An abundance of oyster farms and natural reefs trace the coastlines of the South, producing some of the country’s highest-quality Eastern oysters (or Crassostrea virginica). The hundreds of varieties harvested, all with different shapes, flavors, and textures, can lead to confusion—and often frustration—when the time comes to choose what to slurp from the raw bar. We asked seventeen Southern oyster experts to weigh in on their favorite varieties. Below, find our top picks for each coastal state in the South.
Despite only having sixty miles of coastline, Alabama is historically one of the largest processors of oysters in the United States, from growing to shucking the tasty bivalves.
Harvested to order by the father-and-son team at Mobile Oyster Company, these average-sized oysters are firm and very briny. They are grown in raised cages off the west end of Dauphin Island, where visitors can walk to the farm from the beach. “This very sustainable method ensures that only the mature oysters are harvested and keeps the quality and taste consistent,” says Eric Brownlee of the Katharine Brasserie & Bar in Winston-Salem, North Carolina.
Bayou La Batre
“These oysters shocked the hell out of everyone when they hit the market as petite, buttery oysters in a land of wild, muddy beasts,” says Bryan Rackley, co-owner of Watchman’s in Atlanta. Deep-cupped and plump, these silky oysters grown by Murder Point Oysters finish sweet and clean.
Point aux Pin
Bayou La Batre
The silky texture of these meaty oysters is similar to that of Murder Point. Harvested by Point aux Pins oyster farm in Grand Bay, they are consistently flavorful.
Although Florida boasts oyster varieties fresh from the Gulf and the Atlantic, Apalachicola Bay produces 90 percent of the state’s oysters in its thirty mile stretch of shallow water.
The farm-raised Boonies from family-run Boonedocks Oyster Co. are clean, sweet, and salty.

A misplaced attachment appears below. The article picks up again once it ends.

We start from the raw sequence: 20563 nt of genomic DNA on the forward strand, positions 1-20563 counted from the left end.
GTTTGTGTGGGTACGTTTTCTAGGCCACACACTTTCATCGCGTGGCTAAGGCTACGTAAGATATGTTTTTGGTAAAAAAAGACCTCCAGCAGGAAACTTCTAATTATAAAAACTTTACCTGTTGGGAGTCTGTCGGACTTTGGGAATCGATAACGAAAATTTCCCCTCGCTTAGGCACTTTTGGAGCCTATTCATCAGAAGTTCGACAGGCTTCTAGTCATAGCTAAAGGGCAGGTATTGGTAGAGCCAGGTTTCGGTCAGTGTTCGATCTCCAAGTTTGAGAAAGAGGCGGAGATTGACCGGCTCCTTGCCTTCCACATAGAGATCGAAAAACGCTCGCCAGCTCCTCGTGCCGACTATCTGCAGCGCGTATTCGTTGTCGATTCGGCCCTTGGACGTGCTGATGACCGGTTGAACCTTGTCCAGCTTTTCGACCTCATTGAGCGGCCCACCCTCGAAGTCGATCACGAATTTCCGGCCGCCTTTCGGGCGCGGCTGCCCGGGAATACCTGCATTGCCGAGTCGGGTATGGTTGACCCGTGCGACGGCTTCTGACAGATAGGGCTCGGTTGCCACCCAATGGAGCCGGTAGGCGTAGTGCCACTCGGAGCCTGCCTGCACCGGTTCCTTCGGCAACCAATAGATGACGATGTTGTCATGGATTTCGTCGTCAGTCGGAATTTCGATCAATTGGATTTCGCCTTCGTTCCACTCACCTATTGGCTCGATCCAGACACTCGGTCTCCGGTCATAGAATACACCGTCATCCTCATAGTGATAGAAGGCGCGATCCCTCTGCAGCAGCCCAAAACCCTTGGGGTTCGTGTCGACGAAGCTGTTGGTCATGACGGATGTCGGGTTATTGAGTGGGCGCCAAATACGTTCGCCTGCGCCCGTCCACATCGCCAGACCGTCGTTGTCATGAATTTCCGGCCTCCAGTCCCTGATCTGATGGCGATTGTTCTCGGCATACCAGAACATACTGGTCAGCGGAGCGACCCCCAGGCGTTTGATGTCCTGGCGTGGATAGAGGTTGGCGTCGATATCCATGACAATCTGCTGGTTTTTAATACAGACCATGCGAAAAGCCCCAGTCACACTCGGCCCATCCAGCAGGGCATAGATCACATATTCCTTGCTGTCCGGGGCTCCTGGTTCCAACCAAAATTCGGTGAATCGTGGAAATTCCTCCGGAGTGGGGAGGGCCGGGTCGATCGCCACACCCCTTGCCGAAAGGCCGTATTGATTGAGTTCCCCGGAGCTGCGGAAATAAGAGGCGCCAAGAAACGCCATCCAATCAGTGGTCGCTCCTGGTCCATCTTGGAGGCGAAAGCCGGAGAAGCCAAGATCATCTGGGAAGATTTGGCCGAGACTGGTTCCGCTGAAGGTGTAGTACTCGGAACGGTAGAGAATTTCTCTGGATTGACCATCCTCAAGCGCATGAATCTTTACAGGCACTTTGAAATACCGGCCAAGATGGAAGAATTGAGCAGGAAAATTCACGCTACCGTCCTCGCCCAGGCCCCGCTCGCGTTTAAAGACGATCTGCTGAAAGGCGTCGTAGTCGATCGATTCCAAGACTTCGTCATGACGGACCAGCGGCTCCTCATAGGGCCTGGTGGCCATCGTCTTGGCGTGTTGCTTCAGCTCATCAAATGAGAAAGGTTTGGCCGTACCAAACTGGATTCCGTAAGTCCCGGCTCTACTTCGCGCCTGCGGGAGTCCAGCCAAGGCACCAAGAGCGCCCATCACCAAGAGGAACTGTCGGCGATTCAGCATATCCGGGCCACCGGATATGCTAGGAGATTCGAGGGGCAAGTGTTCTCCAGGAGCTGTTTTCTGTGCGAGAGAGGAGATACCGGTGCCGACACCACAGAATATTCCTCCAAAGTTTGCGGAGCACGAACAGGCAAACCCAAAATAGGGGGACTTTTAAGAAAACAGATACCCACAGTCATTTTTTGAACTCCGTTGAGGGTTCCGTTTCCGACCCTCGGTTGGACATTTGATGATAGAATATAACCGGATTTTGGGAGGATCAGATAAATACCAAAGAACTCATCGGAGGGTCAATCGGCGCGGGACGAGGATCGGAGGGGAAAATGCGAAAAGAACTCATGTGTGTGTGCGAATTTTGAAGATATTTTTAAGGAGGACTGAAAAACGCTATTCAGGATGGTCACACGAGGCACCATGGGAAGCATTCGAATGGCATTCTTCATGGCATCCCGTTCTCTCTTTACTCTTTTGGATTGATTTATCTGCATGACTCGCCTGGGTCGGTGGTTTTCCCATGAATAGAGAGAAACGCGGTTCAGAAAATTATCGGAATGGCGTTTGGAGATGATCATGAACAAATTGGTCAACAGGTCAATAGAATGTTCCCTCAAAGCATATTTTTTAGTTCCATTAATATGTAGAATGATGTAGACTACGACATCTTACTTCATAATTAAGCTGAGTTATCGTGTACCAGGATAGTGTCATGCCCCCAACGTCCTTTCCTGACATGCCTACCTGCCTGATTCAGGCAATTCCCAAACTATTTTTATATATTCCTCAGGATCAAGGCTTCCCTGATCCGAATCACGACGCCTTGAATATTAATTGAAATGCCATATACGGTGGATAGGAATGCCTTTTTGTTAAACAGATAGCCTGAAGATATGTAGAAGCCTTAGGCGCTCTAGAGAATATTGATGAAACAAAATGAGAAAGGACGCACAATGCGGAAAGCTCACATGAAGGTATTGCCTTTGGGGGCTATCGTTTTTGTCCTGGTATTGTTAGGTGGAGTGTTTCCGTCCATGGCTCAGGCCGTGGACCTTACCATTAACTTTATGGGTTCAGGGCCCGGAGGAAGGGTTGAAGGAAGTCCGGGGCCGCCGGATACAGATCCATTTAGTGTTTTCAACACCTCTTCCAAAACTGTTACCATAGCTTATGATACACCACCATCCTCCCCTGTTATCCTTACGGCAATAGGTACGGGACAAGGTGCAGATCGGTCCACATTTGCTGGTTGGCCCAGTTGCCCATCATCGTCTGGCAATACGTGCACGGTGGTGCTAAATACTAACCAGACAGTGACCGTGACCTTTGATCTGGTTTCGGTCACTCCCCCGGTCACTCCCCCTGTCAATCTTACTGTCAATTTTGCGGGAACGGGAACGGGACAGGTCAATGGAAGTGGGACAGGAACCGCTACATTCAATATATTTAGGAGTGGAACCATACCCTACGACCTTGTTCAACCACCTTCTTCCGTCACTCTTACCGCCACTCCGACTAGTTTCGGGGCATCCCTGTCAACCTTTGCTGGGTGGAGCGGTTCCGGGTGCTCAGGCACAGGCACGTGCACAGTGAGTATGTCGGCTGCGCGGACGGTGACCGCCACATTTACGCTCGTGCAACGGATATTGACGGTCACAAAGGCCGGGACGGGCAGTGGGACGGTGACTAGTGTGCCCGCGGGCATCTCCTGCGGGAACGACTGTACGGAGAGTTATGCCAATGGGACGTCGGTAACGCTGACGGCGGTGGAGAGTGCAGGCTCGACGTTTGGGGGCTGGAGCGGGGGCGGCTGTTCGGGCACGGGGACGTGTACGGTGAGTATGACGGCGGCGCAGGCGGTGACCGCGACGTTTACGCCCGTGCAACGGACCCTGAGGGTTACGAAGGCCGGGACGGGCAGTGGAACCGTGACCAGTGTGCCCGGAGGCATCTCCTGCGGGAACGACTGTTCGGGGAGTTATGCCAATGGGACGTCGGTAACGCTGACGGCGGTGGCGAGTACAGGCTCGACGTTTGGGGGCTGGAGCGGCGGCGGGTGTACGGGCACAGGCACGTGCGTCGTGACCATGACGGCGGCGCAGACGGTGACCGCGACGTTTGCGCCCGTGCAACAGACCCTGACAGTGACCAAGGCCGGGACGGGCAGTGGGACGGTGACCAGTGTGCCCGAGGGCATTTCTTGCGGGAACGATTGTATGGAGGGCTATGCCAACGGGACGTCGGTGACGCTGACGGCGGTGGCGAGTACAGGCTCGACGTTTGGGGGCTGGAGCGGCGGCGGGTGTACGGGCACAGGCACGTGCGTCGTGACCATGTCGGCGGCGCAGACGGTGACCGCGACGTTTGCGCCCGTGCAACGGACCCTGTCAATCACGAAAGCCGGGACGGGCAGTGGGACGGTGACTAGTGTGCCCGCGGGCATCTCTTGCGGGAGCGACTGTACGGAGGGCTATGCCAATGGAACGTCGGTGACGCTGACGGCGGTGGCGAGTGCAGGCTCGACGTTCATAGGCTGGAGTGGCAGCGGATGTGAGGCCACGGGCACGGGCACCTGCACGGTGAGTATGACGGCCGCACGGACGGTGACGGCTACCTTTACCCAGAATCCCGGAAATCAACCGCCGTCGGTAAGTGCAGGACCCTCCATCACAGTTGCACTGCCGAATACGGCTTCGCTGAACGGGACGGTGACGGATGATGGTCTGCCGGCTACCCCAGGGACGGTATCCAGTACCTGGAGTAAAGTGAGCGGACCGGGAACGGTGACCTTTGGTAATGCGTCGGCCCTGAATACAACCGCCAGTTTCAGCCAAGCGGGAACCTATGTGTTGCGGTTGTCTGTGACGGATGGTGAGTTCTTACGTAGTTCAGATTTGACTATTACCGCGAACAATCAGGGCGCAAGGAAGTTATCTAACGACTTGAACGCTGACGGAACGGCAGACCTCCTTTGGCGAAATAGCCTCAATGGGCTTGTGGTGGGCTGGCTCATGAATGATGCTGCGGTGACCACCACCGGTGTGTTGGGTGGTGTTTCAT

These oysters are meticulously grown on a family-owned farm within the diverse ecology of Apalachee Bay. “Things are coming together for a lot of farms [in Florida] right now, and nobody’s doing it better than Jody and Dewey Houck of Cypress Point Oysters,” Rackley says. “We like what they’re doing so much that we got a lease nearby so we could learn from them.”
This Gulf coast oyster variety from Cedar Key Seafarms has a deep cup and flat top shell that makes it easy to quickly shuck without losing the liquor within. “[Pelican Reefs] are one of my favorite farmed virginica oysters because of their perfect saltiness and strong creaminess,” Brownlee says.
The mild and consistent Salty Bird oysters come from Pelican Oyster Co. “These are great examples of what Florida waters can do. Salty, fresh, and delicious,” says Ryan Prewitt of Pêche in New Orleans. Adam Evans of Birmingham’s Automatic Seafood and Oysters agrees: “[Pelican Oyster Co.] really cares about the ecosystem as a whole and how the oysters play a part in it.”
Regulations in Georgia make oyster farming difficult, but a few locals are up for the challenge, harvesting both farmed and wild oysters along Georgia’s short coastline.
The high salinity of the marshy Georgia coastline where E.L. McIntosh & Son Seafood farm produces juicy, plump, and slightly peppery oysters. “Earnest and Earnest, Jr. are particularly adept at farming oysters in a region where eight-foot tide swells require a specific level of skill, experience, and understanding,” says Trevor Elliot, the chef de cuisine at the Grey in Savannah, Georgia. “Every year, the cups on these oysters get deeper and the briny, mineral liquor tastes cleaner. If I had to choose one Southern oyster, I think I would go with the McIntosh oyster.”